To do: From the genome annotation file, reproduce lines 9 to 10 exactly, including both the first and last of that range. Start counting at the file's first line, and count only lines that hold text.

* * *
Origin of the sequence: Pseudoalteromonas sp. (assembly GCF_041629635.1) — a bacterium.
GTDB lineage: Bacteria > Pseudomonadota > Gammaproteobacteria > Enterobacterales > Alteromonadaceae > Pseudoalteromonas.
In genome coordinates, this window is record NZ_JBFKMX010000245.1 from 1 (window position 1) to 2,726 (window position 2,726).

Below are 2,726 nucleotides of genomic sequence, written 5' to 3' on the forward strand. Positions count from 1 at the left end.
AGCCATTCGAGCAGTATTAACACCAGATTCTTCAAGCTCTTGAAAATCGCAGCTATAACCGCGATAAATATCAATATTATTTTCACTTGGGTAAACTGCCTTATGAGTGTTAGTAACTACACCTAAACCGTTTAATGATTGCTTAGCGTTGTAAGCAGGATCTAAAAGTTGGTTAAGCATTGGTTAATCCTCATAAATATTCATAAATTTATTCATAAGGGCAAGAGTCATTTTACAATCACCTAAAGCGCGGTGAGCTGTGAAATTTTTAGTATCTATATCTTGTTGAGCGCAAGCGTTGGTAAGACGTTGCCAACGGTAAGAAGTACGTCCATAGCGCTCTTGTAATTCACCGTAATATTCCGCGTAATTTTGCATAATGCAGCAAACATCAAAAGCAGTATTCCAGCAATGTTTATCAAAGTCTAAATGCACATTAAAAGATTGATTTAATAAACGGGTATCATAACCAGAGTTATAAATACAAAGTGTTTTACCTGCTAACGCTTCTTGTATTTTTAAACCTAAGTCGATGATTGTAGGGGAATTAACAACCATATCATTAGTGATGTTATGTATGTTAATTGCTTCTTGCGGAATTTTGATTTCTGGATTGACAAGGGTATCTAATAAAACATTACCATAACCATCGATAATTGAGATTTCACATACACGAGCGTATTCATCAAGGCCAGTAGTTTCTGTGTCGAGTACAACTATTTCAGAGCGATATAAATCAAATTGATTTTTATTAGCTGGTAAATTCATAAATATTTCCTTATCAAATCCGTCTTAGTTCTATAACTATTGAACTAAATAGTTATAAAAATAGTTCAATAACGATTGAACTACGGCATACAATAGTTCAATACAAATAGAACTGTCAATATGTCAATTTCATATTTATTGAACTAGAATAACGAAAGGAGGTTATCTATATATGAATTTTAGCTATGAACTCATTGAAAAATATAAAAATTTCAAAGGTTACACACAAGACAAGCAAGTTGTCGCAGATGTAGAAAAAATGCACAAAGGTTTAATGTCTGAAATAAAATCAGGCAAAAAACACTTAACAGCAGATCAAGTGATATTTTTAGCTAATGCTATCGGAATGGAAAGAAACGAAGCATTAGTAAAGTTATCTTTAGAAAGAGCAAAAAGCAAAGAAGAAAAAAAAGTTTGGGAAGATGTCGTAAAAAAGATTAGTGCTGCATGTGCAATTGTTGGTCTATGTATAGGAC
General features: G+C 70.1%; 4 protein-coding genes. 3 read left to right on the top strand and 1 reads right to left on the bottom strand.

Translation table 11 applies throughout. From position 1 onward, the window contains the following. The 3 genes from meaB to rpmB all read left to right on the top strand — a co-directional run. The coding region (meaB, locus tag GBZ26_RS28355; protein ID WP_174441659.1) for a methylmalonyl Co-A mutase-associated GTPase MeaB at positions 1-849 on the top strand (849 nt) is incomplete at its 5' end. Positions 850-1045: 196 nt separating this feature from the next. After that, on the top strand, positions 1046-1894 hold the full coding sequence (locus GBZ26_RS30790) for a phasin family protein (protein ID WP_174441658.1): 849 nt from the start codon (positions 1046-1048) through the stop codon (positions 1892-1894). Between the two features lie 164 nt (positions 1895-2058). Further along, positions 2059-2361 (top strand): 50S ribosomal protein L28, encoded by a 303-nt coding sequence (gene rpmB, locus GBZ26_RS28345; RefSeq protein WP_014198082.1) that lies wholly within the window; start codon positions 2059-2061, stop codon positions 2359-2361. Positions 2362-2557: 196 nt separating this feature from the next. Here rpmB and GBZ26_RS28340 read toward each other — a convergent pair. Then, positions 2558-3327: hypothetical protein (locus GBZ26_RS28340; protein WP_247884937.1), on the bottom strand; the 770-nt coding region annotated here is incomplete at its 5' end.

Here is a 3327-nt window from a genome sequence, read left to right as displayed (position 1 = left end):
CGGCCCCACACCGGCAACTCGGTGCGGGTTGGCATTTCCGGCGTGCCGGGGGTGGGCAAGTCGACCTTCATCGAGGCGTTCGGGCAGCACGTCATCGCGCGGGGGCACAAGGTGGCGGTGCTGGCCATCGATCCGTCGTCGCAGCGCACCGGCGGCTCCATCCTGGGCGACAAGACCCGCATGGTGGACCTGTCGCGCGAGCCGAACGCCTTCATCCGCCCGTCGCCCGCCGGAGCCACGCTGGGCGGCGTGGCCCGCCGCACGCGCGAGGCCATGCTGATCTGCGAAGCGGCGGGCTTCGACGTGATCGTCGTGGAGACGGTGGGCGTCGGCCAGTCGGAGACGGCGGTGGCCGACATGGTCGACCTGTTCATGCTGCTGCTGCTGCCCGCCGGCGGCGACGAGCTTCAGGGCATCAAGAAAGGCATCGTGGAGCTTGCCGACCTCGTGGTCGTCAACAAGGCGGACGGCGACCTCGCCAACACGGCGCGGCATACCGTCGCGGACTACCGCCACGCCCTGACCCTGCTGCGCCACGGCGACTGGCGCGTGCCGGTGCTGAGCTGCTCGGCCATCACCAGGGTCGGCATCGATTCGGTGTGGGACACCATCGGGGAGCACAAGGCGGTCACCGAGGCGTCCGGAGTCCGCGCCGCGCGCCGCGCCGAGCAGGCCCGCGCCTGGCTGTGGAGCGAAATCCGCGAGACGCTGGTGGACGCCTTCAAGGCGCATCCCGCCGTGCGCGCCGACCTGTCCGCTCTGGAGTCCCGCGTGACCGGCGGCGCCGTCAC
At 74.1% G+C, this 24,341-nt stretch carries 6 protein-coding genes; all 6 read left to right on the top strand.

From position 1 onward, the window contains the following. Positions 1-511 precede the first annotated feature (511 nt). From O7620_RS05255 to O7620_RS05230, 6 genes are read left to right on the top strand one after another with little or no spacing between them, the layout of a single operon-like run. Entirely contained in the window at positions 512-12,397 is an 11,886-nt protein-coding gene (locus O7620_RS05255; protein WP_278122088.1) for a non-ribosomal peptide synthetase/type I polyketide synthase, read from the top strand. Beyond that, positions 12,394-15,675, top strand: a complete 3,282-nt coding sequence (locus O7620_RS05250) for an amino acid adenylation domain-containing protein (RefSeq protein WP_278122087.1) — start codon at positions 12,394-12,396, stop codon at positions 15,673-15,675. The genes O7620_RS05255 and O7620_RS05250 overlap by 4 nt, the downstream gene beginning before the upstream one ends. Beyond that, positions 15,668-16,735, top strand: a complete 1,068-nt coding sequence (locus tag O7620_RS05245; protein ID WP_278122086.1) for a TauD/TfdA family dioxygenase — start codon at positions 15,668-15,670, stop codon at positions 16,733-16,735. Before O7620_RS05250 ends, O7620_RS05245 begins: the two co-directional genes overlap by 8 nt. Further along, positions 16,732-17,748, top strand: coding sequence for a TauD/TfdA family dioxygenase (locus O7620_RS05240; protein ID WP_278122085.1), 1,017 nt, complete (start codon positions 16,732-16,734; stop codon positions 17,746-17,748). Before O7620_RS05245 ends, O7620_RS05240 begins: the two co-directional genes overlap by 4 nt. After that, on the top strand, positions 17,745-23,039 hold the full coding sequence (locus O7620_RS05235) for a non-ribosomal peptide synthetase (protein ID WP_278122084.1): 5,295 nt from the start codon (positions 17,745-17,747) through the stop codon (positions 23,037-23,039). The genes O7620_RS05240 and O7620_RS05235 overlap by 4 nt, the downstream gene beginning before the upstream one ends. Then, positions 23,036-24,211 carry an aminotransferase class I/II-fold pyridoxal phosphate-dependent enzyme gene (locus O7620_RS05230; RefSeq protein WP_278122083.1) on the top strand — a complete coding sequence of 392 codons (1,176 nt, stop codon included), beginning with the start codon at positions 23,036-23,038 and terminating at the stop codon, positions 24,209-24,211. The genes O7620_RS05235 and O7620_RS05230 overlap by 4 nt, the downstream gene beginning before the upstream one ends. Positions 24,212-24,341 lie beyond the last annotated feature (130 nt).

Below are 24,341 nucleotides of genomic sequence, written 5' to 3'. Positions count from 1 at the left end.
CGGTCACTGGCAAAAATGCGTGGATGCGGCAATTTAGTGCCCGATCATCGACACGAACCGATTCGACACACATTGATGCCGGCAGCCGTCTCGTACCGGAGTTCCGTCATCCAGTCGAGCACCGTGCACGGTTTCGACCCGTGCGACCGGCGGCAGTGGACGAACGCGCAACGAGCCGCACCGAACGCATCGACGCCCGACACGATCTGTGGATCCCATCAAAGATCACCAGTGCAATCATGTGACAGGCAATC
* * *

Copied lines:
CGGCCCCACACCGGCAACTCGGTGCGGGTTGGCATTTCCGGCGTGCCGGGGGTGGGCAAGTCGACCTTCATCGAGGCGTTCGGGCAGCACGTCATCGCGCGGGGGCACAAGGTGGCGGTGCTGGCCATCGATCCGTCGTCGCAGCGCACCGGCGGCTCCATCCTGGGCGACAAGACCCGCATGGTGGACCTGTCGCGCGAGCCGAACGCCTTCATCCGCCCGTCGCCCGCCGGAGCCACGCTGGGCGGCGTGGCCCGCCGCACGCGCGAGGCCATGCTGATCTGCGAAGCGGCGGGCTTCGACGTGATCGTCGTGGAGACGGTGGGCGTCGGCCAGTCGGAGACGGCGGTGGCCGACATGGTCGACCTGTTCATGCTGCTGCTGCTGCCCGCCGGCGGCGACGAGCTTCAGGGCATCAAGAAAGGCATCGTGGAGCTTGCCGACCTCGTGGTCGTCAACAAGGCGGACGGCGACCTCGCCAACACGGCGCGGCATACCGTCGCGGACTACCGCCACGCCCTGACCCTGCTGCGCCACGGCGACTGGCGCGTGCCGGTGCTGAGCTGCTCGGCCATCACCAGGGTCGGCATCGATTCGGTGTGGGACACCATCGGGGAGCACAAGGCGGTCACCGAGGCGTCCGGAGTCCGCGCCGCGCGCCGCGCCGAGCAGGCCCGCGCCTGGCTGTGGAGCGAAATCCGCGAGACGCTGGTGGACGCCTTCAAGGCGCATCCCGCCGTGCGCGCCGACCTGTCCGCTCTGGAGTCCCGCGTGACCGGCGGCGCCGTCAC
At 74.1% G+C, this 24,341-nt stretch carries 6 protein-coding genes; all 6 read left to right on the top strand.